Israel Hosts Asian Science Camp for First Time

Article Summary
Indonesia, United Arab Emirates, Turkey and Turkmenistan all sent young scientists to Jerusalem to attend the Asian Science Camp this week, writes Itamar Eichner. Five Nobel laureates, 300 young scientists and 21 delegations from Asia, even from countries who do not maintain diplomatic relations with Israel, gathered for the prestigious event.

After our athletes returned from the Olympics sans medals, Israel received another opportunity to restore its lost honor — in a field more appropriate to highlight Israeli achievements. Between August 27 and 31, Jerusalem will host an “Asian Science Camp,” the most important scientific get-together in the world for promoting young scientists from the Asian and Pacific nations. While the camp doesn’t offer competitions, it does afford Israel the opportunity to be a “light unto the nations.” [Isaiah, 49; 6]

The Asian Science Camp (ASC) has been held for 6 years so far, each year in a different country. The initiators of the camp are several Nobel Prize laureates in the sciences (living in East Asia), who set a goal for themselves: to establish a forum to reveal the younger regional scientists, and creating cross-border links between them via the universal language of science.

The countries that participate in the event compete among themselves for the privilege of hosting the convention — just like the Olympics. Similarly, the size of the delegations and identity of the participants are determined in accordance with the size of the country and its centrality in the world of science. The fact that the convention will be held in Jerusalem is considered an important diplomatic achievement for Israel; the government called it the “flagship project of the Foreign Ministry in 2012.” The government even allotted 4 million shekels to the convention, no small sum in the current budget-cutting environment.

On August 26, 300 brilliant young minds will congregate in Jerusalem from 21 countries, accompanied by veteran scientists who will serve as heads of the delegations. Israel, as the hosting country, will have the honor of sending the largest delegation: 35 youths who were carefully selected by virtue of their scientific excellence. In light of their achievements to date (all are below the age of 21), we can assume that they are the fertile soil from which Israel’s elite scientists will grow, and perhaps even win Nobel Prizes.

President Shimon Peres attended the convention’s opening ceremony. The participants will then continue from there to a Jerusalem hotel that will be transformed for the week to a quasi-Olympic village. The participants will enjoy lectures and workshops in Hebrew University’s Givat Ram Campus; the entire event is sponsored by the Hebrew University together with the Foreign Ministry and ORT [a Jewish education and vocational training non-governmental organization]. The lectures will be delivered by scores of senior scientists from Israel and all over the world on physics, chemistry, life sciences and mathematics. Hebrew University has always emphasized its affinity to the legacy of Albert Einstein; the famous scientist was even chosen to appear on the convention’s logo. Thus the university will display rare copies of work-papers belonging to the father of the relativity theory to the young scientists, and maybe even some of Einstein’s personal assets as well.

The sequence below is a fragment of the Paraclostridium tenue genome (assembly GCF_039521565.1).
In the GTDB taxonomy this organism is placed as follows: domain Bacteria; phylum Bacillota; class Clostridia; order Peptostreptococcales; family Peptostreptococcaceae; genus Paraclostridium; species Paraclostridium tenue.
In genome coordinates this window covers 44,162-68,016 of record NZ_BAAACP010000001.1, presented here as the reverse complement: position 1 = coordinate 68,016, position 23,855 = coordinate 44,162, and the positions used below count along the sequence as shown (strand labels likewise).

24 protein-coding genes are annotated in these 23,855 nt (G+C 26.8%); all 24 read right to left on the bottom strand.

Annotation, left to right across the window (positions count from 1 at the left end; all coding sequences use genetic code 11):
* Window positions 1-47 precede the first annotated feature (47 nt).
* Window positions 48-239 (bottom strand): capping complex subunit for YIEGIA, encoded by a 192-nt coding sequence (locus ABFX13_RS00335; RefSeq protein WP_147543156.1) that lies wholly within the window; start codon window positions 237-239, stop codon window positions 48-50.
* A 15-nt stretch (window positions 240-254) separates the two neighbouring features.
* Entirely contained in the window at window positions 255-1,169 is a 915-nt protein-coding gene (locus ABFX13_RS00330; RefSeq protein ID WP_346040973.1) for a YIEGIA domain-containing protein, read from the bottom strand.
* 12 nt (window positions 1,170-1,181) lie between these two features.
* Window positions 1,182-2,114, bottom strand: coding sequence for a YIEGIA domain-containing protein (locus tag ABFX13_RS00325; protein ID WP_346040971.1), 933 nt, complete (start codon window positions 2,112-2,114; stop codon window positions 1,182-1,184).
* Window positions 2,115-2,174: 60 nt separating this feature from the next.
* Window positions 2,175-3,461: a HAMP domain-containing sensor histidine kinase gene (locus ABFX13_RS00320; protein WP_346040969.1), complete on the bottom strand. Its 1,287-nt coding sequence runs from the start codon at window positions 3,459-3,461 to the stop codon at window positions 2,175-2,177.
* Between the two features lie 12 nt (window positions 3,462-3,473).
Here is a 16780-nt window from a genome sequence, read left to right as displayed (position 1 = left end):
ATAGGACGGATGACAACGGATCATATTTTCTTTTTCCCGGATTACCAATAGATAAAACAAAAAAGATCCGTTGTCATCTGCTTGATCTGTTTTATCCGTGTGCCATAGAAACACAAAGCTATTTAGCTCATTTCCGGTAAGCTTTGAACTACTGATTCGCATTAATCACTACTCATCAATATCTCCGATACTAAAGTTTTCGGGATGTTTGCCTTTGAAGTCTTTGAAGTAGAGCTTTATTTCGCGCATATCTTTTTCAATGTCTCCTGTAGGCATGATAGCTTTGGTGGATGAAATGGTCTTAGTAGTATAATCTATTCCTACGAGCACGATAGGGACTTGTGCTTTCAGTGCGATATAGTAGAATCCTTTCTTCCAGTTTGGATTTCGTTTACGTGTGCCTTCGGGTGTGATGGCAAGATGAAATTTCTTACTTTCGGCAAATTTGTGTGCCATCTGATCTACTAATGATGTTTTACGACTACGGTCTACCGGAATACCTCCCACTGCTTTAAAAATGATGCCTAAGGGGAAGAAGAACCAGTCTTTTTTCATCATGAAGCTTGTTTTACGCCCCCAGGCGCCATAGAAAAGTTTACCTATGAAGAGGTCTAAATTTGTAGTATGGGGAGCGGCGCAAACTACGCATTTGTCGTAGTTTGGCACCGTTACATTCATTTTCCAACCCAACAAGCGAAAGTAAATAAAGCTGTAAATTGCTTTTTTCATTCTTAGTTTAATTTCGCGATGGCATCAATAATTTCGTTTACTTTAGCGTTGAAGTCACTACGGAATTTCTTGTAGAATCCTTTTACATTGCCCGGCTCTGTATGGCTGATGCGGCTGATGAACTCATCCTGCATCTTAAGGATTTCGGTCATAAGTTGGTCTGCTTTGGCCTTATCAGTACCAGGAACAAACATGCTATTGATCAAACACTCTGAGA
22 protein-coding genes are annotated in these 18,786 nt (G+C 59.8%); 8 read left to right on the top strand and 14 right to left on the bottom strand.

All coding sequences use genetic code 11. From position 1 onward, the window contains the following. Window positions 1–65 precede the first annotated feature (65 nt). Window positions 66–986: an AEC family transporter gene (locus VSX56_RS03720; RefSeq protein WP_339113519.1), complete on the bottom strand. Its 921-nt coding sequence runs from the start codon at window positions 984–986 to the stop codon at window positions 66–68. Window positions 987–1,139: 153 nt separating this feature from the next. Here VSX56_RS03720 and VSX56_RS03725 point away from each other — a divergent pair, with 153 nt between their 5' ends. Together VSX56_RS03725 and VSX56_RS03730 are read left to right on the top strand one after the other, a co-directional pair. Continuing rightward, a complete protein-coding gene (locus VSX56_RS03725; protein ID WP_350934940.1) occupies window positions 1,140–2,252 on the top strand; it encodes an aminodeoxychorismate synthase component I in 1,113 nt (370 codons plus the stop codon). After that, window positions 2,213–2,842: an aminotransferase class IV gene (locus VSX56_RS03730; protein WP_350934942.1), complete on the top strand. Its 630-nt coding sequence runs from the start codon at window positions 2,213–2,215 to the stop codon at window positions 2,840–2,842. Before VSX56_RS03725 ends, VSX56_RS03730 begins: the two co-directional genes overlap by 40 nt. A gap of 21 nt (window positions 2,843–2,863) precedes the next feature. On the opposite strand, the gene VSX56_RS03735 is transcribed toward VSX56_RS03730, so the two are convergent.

The highlight will be a meeting of the young scientists with 5 Nobel Prize laureates. These prize winners will deliver lectures and workshops, and also give the young scientists “tips” on paving their way to the most prestigious prize in the world. It seems that in our Eastern half of the globe, people are amazed that Israel managed to earn nine Nobel prizes and want to get inspiration from us. The following Nobel prize-winners will attend the convention: Professor Yuan T. Lee, Nobel Prize laureate in chemistry from Taiwan; and Professor Makoto Kobayashi, Nobel Prize laureate in physics from Japan. The Nobel prize-winning Israelis and Jewswho will grace the convention with their presence, are: Professor Aaron Ciechanover (chemistry), Professor Israel Aumann (economics), and American Professor Roger Kornberg (biology). In order to give the young people time to air out their overloaded brains, they will be taken onexperiential field-trips that will vary from visits to historic sites in Israel, to a taste of Tel Aviv night life.

But somehow we always need a bit of politics to spice things up: Several representatives to the convention in Jerusalem hail from two countries that do not have diplomatic relations with Israel [Indonesia and the United Arab Emirates]. The participants’ names are held in secrecy in the meanwhile, so as not to torpedo their participation. Israel also invited scientists from Iran and Pakistan to the convention: the Pakistanis turned down the invitation with the claim that they were not given enough advance warning, while the Iranians did not even answer.

Foreign Ministry Director General Rafi Barak explained on August 13 that the convention is an opportunity to promote relations with the Asian states that are believed to be the rising powers in the world. “The importance of bringing the best scientific minds here, some of whom are destined to become public-opinion leaders, is clear,” he said.

Professor Menahem Ben-Sasson, President of Hebrew University, said that he hopes that the hosting of this convention will lead to closer academic ties between the countries of the region and Israel. “This is an excellent opportunity to deepen our exposure to Asia,” he said.

Found in: young scientists, science, middle east, jerusalem, israel, asia, asc

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